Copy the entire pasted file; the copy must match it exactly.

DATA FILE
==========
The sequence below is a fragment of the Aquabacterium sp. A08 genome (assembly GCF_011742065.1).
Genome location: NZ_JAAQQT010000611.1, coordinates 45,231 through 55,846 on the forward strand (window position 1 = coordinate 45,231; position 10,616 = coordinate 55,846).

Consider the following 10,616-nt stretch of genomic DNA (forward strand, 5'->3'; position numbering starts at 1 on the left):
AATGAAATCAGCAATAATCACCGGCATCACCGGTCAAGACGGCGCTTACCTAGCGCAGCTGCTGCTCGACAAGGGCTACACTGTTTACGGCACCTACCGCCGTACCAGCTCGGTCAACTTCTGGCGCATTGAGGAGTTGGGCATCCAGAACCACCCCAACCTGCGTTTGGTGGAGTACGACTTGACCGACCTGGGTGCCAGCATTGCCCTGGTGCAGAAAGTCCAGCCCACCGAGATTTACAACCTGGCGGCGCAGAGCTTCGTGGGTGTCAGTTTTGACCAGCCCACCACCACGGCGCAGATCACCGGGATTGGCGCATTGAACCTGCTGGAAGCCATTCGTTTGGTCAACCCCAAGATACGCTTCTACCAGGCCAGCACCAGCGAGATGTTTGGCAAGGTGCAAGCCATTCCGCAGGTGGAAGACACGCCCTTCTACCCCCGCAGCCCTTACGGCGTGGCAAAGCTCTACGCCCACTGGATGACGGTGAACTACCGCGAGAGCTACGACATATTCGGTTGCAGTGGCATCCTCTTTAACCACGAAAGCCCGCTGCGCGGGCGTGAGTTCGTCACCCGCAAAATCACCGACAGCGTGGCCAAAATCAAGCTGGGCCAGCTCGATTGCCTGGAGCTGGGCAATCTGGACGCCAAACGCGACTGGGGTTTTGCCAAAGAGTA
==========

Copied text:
The sequence below is a fragment of the Aquabacterium sp. A08 genome (assembly GCF_011742065.1).
Genome location: NZ_JAAQQT010000611.1, coordinates 45,231 through 55,846 on the forward strand (window position 1 = coordinate 45,231; position 10,616 = coordinate 55,846).

Consider the following 10,616-nt stretch of genomic DNA (forward strand, 5'->3'; position numbering starts at 1 on the left):
AATGAAATCAGCAATAATCACCGGCATCACCGGTCAAGACGGCGCTTACCTAGCGCAGCTGCTGCTCGACAAGGGCTACACTGTTTACGGCACCTACCGCCGTACCAGCTCGGTCAACTTCTGGCGCATTGAGGAGTTGGGCATCCAGAACCACCCCAACCTGCGTTTGGTGGAGTACGACTTGACCGACCTGGGTGCCAGCATTGCCCTGGTGCAGAAAGTCCAGCCCACCGAGATTTACAACCTGGCGGCGCAGAGCTTCGTGGGTGTCAGTTTTGACCAGCCCACCACCACGGCGCAGATCACCGGGATTGGCGCATTGAACCTGCTGGAAGCCATTCGTTTGGTCAACCCCAAGATACGCTTCTACCAGGCCAGCACCAGCGAGATGTTTGGCAAGGTGCAAGCCATTCCGCAGGTGGAAGACACGCCCTTCTACCCCCGCAGCCCTTACGGCGTGGCAAAGCTCTACGCCCACTGGATGACGGTGAACTACCGCGAGAGCTACGACATATTCGGTTGCAGTGGCATCCTCTTTAACCACGAAAGCCCGCTGCGCGGGCGTGAGTTCGTCACCCGCAAAATCACCGACAGCGTGGCCAAAATCAAGCTGGGCCAGCTCGATTGCCTGGAGCTGGGCAATCTGGACGCCAAACGCGACTGGGGTTTTGCCAAAGAGTA